'Recreating the underground railroad:' Harassment, immigration hotline springs up in St. Johns

St. Johns residents set up harassment hotline

PORTLAND, Ore. -- No matter your views on politics today, it's hard to deny that tension between the two sides is high.

One local group has set up a 24-hour harassment hotline, which comes with a promise to show up wherever and whenever you need them.

Their official name is ‘St. Johns Friends and Amigos’.

Flyers popping up around the neighborhood display the group's hotline: 503-714-1230.

They read, in part, “We will not tolerate racism on our streets. Call if you need assistance.”

Mimi German says she and other group members will take it from there.

“We call or text our underground list of phone numbers, and we have at least a minimum of two to three people who will go out in the community at any point, whether it's daytime or nighttime, and provide support for that person.”

German and fellow organizer Sam Resnick say the idea came to them during election week, when they heard a story of someone yelling racial slurs at a white woman as she walked through St. Johns with her three black children.

Now, in a case like that, she says group members, of which there are 35 and counting, would just show up, and protect the victim.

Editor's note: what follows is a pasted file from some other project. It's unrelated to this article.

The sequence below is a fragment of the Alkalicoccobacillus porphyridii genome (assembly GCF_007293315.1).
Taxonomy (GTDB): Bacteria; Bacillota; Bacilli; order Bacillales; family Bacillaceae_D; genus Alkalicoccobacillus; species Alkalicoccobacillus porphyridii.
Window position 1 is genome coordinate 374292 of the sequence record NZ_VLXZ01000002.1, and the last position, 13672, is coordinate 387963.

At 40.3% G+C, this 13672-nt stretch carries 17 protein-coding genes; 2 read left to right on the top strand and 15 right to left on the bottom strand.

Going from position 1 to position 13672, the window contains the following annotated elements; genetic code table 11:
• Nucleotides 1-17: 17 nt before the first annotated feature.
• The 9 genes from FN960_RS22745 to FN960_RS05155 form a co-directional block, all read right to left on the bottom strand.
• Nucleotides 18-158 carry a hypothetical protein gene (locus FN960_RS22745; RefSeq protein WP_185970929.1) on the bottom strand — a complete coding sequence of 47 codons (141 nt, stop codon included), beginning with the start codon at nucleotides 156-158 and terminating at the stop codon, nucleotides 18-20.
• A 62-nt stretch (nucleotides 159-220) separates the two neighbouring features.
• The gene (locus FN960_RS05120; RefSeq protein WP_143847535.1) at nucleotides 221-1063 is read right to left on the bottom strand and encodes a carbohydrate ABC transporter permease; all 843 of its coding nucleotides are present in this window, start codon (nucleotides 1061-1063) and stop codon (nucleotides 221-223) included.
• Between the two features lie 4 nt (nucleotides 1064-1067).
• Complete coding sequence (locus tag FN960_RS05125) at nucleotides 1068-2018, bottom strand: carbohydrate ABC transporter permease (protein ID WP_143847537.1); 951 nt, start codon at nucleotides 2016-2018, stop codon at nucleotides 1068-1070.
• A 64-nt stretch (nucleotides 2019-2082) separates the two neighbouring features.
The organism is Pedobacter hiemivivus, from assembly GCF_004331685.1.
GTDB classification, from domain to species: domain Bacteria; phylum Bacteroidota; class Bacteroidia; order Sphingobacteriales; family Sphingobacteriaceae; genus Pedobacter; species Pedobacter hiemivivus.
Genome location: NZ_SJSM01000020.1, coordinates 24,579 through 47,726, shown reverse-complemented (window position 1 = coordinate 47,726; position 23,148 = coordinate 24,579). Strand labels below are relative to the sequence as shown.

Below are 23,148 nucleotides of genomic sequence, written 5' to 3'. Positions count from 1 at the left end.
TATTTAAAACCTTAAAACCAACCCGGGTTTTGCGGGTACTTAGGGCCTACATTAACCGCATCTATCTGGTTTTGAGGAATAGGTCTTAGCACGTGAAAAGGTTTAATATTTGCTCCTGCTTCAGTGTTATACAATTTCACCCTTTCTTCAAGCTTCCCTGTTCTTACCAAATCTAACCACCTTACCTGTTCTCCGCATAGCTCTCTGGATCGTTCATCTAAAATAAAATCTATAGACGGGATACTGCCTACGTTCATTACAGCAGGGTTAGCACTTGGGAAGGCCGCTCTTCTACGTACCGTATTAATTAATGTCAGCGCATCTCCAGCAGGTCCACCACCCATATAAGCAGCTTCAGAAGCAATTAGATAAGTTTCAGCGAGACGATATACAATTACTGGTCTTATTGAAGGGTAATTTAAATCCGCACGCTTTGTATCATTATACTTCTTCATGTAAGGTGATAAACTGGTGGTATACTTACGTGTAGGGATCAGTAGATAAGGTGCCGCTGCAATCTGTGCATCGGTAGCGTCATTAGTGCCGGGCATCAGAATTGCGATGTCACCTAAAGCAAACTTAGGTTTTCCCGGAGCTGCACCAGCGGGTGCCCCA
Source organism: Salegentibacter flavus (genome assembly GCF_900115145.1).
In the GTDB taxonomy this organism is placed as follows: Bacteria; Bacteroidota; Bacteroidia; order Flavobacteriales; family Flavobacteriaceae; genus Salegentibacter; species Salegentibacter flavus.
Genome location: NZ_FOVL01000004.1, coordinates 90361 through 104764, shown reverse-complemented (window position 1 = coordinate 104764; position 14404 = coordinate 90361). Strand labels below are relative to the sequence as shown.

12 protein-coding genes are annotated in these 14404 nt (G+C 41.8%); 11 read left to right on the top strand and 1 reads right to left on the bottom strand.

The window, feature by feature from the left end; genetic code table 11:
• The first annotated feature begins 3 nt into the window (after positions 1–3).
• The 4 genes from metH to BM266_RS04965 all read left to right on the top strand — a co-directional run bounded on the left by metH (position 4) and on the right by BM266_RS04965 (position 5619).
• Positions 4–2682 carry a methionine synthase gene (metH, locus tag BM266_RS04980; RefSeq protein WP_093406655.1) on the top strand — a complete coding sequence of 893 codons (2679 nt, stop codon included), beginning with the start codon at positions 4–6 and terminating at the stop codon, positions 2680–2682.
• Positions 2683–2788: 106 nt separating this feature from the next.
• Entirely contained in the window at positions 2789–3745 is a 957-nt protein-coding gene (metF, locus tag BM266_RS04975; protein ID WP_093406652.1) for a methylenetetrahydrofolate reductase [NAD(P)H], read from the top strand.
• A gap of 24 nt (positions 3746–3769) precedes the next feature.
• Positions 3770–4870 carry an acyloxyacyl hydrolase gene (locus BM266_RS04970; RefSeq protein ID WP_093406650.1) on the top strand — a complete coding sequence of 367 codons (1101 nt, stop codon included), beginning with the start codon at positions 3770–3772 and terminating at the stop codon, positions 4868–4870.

They are careful to point out that they understand they are not a substitute for law enforcement. A message on the flyer reads, "we are not police.”

In other cases, especially when it comes to issues surrounding immigration, they think of themselves as a "new Underground Railroad."

“We’ve created a system, recreating the Underground Railroad,” German said. "You have safe houses. You have people who get people to safe houses. And all that information is really quiet.”

If necessary, German and Resnick say members are willing to open their homes to undocumented immigrants.

Comparing the modern-day sanctuary movement to the Underground Railroad is a sentiment surfacing across the country

In many cities though, the sanctuary movement has been limited to churches and places of worship.

Here, that’s not the case.

Critics say the movement undermines efforts to secure our borders and, in turn, compromises our national security.

Resnick said he'll risk arrest.

“I'm Jewish, and I have family that died in the Holocaust,” he said. “There was no one there for them. Their neighbors sold them out to the Nazis. That's not something I want to have happen to my neighbors.”

© 2017 KGW-TV


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